I’ve caddied for many of the greatest golfers in history, packing Tiger Woods’ bag the day he shot sixty-two in an exhibition with Japanese legend Jumbo Ozaki who, despite being almost sixty, fired a hot sixty-seven. Today, I won’t be carrying clubs because our distinguished guests here at Kasumigaseki Country Club – Hideki Matsuyama, fourth ranked pro in the world, President Donald Trump, and Prime Minister Shinzo Abe, the host – will be riding in carts. My crew and I will walk and replace all divots, rake sand every trap, and repair ball marks on greens.
On the first tee Matsuyama drills a mammoth drive down the middle, at least three hundred thirty yards. Trump follows with a duck hook into the left rough and quickly pulls another ball out of his pocket and says, “Mulligans on the first tee,” and hits his second drive about two-twenty down the left side of the fairway. Abe swings and misses his first shot and screams a bad word I won’t translate. He then slices one about a hundred thirty yards into the right rough. Trump and Abe ride together in their cart, a two-seater with translators in back, and seem very friendly.
I already know Hideki Matsuyama’s going to break par, Trump’s going to score in the low forties for nine holes, all these hotshots have time for, and Abe’ll struggle to break sixty, but I’m more focused on what they’re saying. After the first hole, a birdie for Hideki, a bogey for Trump, not counting the retry, and a triple bogey for Abe, I hear Trump speak and the translator tell the prime minister, “I’d like to get Kim Jong Un on a golf course.”
“Better be careful, if he plays like his father.”
“Kim Jong Il played golf?” Trump asks.
“Just once, at North Korea’s only course. Regulation layout, par seventy-two.”
“What’d he shoot?”
“Thirty-four with five holes in one.”
“Who the hell would believe that?”
On the third hole, after Hideki and Trump nail their drives, Abe duffs his about a hundred yards. At his ball he proclaims, “Watch this. My three wood’s a rocket launcher,” and slices a worm killer into the fairway trap. He wades into the sandy crater, examines a ball buried and only half visible, and grunts as he swings, moving his target less than a foot. On the next attempt he thrashes even harder and nails a hook into the trees on the other side of the fairway. “Get that damn ball,” he orders, and one of my crewmen dashes into the forest. Meanwhile, instead of exiting through the rear of the trap, as dictated by etiquette and common sense, Abe tries to take a giant step from the bunker up to the turf, raises high his right foot, planting it not entirely on the fairway and, as he lifts himself, loses momentum and falls back into the trap. Two secret service agents run toward him but he waves go away and crawls out of the hazard, leaving foot, hand, and body images I have to rake away.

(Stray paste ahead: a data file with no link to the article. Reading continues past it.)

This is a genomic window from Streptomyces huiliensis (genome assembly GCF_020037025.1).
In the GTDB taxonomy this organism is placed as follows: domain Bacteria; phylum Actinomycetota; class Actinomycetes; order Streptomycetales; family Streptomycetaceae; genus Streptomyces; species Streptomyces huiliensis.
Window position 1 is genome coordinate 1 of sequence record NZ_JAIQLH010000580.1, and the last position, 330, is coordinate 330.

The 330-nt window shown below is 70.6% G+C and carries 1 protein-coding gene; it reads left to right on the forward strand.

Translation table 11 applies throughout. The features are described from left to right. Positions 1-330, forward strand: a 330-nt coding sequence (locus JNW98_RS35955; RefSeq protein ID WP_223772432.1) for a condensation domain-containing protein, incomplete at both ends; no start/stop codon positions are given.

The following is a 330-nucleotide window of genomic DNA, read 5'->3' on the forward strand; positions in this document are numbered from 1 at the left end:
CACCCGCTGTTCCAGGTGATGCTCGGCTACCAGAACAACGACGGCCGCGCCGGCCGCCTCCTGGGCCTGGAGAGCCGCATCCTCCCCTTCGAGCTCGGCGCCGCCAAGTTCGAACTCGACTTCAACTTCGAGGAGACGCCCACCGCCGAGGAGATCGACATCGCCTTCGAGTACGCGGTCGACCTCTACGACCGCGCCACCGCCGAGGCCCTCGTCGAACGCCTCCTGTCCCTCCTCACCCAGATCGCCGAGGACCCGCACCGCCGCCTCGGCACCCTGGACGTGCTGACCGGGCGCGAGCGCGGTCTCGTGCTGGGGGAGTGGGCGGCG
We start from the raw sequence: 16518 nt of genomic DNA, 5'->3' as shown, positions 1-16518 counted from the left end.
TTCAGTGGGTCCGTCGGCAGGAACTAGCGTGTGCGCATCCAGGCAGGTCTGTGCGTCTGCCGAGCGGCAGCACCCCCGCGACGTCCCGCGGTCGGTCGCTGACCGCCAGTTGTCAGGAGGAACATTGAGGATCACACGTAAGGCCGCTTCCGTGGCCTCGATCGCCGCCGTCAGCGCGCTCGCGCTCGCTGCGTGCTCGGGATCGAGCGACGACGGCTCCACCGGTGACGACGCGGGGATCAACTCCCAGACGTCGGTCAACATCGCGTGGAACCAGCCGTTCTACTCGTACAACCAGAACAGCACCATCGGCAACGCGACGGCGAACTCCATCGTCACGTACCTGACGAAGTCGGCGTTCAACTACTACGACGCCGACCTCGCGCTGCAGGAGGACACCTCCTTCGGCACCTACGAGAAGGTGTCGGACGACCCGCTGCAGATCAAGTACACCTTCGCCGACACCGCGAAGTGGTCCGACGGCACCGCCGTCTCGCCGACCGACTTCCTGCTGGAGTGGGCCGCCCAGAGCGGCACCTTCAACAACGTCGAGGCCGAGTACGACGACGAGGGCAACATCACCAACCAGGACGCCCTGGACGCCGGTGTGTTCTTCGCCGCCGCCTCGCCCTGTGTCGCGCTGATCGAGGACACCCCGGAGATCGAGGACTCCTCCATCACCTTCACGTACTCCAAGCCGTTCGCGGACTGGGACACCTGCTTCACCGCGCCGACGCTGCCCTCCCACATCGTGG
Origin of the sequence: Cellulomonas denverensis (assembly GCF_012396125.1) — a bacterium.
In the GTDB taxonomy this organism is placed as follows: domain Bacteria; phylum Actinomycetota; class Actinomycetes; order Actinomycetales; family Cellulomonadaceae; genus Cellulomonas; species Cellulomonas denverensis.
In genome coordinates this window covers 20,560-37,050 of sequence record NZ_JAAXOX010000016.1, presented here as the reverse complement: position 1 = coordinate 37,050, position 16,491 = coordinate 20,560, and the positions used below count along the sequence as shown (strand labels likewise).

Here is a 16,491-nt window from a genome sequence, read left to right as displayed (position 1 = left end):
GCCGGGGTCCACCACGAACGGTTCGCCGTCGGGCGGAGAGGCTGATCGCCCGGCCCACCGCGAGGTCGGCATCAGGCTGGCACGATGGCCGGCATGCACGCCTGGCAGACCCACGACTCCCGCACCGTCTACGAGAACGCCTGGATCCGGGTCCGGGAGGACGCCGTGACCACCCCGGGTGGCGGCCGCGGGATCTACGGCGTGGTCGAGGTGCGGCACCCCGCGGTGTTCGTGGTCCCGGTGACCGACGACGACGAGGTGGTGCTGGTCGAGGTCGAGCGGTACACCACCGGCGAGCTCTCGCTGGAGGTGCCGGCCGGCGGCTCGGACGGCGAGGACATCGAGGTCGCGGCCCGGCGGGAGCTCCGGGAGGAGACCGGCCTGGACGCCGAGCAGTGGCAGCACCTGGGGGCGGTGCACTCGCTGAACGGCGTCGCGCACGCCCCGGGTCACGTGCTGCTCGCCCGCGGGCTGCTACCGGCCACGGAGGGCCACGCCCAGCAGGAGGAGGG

On the sixth green Donald Trump, like Hideki Matsuyama, is putting for birdie. Trump’s ball is about two feet further from the hole and on the same line. After Hideki marks his ball, the president says, “Tell you what, pro. I’ve got five hundred bucks that says I beat you right here.”
“You’re on,” he says.
Trump strikes a bold putt that misses the hole by an inch and skids twelve feet by. “Don’t you guys water these damn greens,” he says, and stomps in Hideki’s line all the way to the cup before moving to mark his ball.
A split second before Hideki strokes his ball, Trump drops his putter and Hideki, flinching inside, I believe, leaves his approach three feet short. Trump, after studying green contours from every angle, drains his putt and, in a celebratory jump, lifts his fleshy frame an inch off the ground. “Don’t swallow the olive, Hideki.”
“Please don’t disturb me this time, Mr. President.”
“What’re you talking about?”
The fourth ranked golfer in the world pulls his putt which hits the left side of the hole, circumnavigates it, and pops out.
“Don’t worry, you can pay me in the clubhouse.”
“This is supposed to be a friendly round of golf, Donald,” Abe says.
“Before China started screwing us in trade, Japan reamed us. Today I’m doing something about the imbalance.”
Prime Minister Abe tells me, “Take my clubs and put them in Hideki’s cart.”
I comply, and President Trump chauffeurs two interpreters the final three holes.
Japan and the United States have critical security concerns and I’m relieved the two leaders shake hands after the round. Hideki Matsuyama stomps off without saying goodbye.
“My five hundred…” hollers The Donald.
Hideki keeps walking.
“Americans just keep getting ripped off.”
“Let’s have lunch,” says Abe. “We’ve got what you asked for.”
“Thank you. I don’t hate Japanese beef but, frankly, it ain’t as good as American prime.”
“We could’ve acquired American beef. It wasn’t necessary for you to bring your own.”
“I’m sure your security’s okay but I can’t risk eating hamburgers not made from a homegrown steer. Besides, I shot it myself, ten automatic rounds between the eyes.”